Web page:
Many children living in poverty "dread" Christmas. Image: Pexels
Patricia Leatham’s son pretends the years they were homeless never happened. He sometimes tells people he is 12, even though he is actually 13, because he lost part of his childhood.
“My son talks as if for those two to three years he wasn’t on the planet,” Leatham says now. “If I try to talk about it, he says he wasn’t there. He says he was lost.”
Her boy was being left behind while the children around him grew into teenagers – and it was especially difficult at times like Christmas. Other children unwrapped stacks of presents under their tree, while Leatham could barely afford to keep them fed.
“Christmas was really not nice,” the 48-year-old mother says. “I tried to make it as best I could but it was just awful. As a parent, you do try. I put up a little tree, but he couldn’t even have friends over because we didn’t want them to see where we lived.”
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Around one million children are currently estimated to be living in deep poverty, according to the Childhood Trust. Their families are unable to meet their most basic needs of keeping them warm, dry, clean and fed – let alone pay for the extra costs at times like Christmas.
“There’s no good news this time of year if you’re in that situation,” says Laurence Guinness, the chief executive of the Childhood Trust. “You see the spectacular Christmas lights, you see the shops, you see the Christmas adverts, you see the stereotypes of happy families and abundance everywhere. Christmas is the pinnacle of consumer culture, hung on the emotional peg of giving and receiving.
“Everyone’s welcome, as long as you’ve got money. If you haven’t got any money, you can’t do Christmas. Many children actually dread Christmas. As we get nearer to Christmas, they just wish it wasn’t happening. They feel left out and rejected and victimised. Why are they living in one room? Why doesn’t their mum have enough money to feed them?”
For many families, Christmas is just another day of trying to survive. Leatham and her son were evicted from their council property in Waltham Forest after her parents died. It was her childhood home, where her parents had lived for four decades, but when her mother passed the council repossessed the property.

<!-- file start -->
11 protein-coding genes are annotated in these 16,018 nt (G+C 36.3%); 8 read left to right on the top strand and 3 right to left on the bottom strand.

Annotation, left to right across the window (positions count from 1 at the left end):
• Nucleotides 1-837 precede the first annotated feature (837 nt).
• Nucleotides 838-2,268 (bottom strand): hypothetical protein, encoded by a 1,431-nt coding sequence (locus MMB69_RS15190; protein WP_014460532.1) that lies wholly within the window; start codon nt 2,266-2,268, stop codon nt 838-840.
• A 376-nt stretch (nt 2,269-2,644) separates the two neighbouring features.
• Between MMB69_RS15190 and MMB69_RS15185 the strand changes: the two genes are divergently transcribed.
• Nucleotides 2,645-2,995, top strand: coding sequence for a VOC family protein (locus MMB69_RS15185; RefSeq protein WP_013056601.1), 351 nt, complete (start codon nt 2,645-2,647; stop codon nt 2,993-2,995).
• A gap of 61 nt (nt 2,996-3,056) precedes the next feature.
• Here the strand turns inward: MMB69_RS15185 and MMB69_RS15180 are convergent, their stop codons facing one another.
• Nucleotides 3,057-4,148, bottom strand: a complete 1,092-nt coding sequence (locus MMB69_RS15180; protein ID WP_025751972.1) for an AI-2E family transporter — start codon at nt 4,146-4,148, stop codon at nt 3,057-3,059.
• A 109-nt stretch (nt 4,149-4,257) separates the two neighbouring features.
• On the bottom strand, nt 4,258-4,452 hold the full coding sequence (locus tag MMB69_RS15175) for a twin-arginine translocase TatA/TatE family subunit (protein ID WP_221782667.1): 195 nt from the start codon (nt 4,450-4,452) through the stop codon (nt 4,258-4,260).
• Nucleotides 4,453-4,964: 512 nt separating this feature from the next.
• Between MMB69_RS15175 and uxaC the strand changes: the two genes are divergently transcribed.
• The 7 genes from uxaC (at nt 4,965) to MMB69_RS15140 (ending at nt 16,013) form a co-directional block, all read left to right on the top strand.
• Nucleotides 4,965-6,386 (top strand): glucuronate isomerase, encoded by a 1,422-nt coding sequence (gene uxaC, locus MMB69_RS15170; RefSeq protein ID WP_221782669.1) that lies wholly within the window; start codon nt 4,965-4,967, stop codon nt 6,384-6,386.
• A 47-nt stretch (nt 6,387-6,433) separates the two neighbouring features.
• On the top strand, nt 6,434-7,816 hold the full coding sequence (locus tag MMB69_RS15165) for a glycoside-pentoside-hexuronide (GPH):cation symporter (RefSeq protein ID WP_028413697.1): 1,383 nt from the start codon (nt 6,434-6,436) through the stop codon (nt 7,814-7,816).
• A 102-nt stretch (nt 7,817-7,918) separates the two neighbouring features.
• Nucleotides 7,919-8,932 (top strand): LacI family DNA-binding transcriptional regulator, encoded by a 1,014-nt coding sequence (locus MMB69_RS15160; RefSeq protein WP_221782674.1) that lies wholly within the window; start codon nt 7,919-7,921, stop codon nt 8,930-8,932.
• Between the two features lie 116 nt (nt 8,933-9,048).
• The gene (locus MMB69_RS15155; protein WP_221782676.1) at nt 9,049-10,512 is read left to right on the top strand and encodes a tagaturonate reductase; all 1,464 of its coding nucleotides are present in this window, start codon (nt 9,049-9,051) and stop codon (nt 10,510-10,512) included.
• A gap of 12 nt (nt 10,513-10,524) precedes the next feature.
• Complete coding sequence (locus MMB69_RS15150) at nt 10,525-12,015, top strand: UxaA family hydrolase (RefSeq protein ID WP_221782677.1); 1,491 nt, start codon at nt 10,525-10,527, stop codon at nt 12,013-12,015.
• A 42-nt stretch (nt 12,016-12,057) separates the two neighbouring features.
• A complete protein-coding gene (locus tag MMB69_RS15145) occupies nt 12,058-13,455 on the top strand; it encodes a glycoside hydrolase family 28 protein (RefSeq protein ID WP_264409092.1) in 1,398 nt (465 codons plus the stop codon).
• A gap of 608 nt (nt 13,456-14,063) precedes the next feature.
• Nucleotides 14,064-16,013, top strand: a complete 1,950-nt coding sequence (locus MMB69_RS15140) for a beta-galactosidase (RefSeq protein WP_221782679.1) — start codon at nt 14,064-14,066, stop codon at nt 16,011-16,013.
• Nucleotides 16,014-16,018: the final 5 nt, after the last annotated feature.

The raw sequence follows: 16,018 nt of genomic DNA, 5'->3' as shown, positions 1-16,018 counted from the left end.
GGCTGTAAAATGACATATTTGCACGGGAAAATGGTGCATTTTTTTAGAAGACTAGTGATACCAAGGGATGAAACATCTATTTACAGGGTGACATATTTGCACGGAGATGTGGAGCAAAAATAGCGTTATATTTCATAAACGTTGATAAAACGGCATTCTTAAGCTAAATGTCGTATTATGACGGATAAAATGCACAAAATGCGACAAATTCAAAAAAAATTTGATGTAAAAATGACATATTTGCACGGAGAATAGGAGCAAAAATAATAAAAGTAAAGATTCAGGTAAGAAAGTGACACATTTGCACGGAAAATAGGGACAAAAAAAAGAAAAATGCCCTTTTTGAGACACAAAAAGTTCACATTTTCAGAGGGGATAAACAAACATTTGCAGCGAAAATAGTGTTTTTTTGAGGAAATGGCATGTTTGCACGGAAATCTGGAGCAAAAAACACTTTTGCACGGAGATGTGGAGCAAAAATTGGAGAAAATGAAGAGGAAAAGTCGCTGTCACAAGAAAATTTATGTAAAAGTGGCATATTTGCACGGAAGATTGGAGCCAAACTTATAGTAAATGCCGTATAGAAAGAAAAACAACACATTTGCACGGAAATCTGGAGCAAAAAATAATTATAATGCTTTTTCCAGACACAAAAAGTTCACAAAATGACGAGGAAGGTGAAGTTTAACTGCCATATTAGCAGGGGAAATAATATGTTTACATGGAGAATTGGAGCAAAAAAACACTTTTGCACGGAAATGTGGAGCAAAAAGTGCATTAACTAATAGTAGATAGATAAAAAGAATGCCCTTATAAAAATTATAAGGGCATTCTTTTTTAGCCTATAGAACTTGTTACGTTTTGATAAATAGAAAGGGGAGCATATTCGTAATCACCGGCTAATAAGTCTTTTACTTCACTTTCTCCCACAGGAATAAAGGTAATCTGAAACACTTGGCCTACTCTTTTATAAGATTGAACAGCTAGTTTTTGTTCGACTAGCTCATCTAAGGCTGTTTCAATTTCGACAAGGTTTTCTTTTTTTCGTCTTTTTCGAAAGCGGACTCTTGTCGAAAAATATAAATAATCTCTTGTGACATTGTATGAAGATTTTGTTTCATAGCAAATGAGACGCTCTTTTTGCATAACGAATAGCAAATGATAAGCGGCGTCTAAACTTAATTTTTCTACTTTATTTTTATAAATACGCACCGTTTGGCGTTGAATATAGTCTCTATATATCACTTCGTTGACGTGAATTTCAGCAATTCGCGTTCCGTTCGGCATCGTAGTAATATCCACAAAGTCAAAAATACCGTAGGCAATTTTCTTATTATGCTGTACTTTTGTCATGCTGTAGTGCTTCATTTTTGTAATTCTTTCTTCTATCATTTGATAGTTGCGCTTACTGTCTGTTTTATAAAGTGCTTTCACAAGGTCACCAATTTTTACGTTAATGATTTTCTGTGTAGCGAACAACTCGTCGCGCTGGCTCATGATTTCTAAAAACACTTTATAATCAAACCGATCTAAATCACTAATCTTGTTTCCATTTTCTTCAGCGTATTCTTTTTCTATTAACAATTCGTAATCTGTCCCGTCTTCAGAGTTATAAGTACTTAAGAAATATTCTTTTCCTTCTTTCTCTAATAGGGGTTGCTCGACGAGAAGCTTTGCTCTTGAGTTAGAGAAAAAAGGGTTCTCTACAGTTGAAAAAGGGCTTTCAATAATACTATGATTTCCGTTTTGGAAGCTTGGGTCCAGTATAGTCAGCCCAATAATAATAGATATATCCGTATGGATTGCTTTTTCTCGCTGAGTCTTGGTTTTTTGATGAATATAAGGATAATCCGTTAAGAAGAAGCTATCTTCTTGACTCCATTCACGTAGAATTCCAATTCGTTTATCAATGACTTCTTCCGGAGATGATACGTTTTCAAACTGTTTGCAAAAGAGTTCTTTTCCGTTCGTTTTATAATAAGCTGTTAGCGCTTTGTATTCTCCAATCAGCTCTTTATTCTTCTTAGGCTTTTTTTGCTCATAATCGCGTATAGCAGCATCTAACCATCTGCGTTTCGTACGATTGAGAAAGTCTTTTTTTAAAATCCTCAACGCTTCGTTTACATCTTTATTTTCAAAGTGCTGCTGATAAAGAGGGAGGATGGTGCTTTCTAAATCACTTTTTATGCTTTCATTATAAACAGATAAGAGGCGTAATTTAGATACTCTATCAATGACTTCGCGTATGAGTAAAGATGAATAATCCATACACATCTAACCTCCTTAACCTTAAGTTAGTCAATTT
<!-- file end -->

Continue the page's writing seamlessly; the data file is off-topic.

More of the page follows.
There had been letters sent beforehand, but Leatham had been too focused on organising her mother’s funeral and she put them to the side. There was no mention of rent or council tax overdue, and she didn’t understand what repossession meant. Then the bailiffs turned up at their door.
“It was quite humiliating because it would have never occurred to me that we would become homeless,” Leatham says. “There is a myth attached to homelessness. You see people in the streets which is absolutely awful, especially in this cold weather, but many people who are homeless are families with children. It was horrendous. I sat in council offices for the whole day.
“My phone had gone off, so I had to tell my son directions for where I could potentially be after he finished school and he would come there in his uniform. It’s horrible. Heartbreaking. It was a sense of not knowing where you are going to be.”
Leatham got to the property at around 10am, and it wasn’t until five that a man she describes as the Grim Reaper came to her with a piece of paper and a key. There was a building name and room number written on it. Their first stop was shared accommodation with other individuals and families.
“It’s horrible, sharing a house where you can see that it is overcrowded with people in it and you’ve got one bathroom for 14 people,” she says. “You’ve got to get children up in the morning to get ready for school, and I used to say to my son that we’d have to get up especially early so that we would be first in line to use the bathroom.”
It affected their health. “His whole face erupted in a red rash,” Leatham says as she speaks about her son. “Our GP took us off their medical surgery register because we were out of the catchment area. And I pleaded with him to keep us on that. My son would just be crying.”
A new report from the Childhood Trust has found that 58% of paediatricians have seen a rise in caseloads as a direct result of an increased number of children experiencing deep poverty. And 90% of social workers have found that deep poverty is having an impact on children’s education.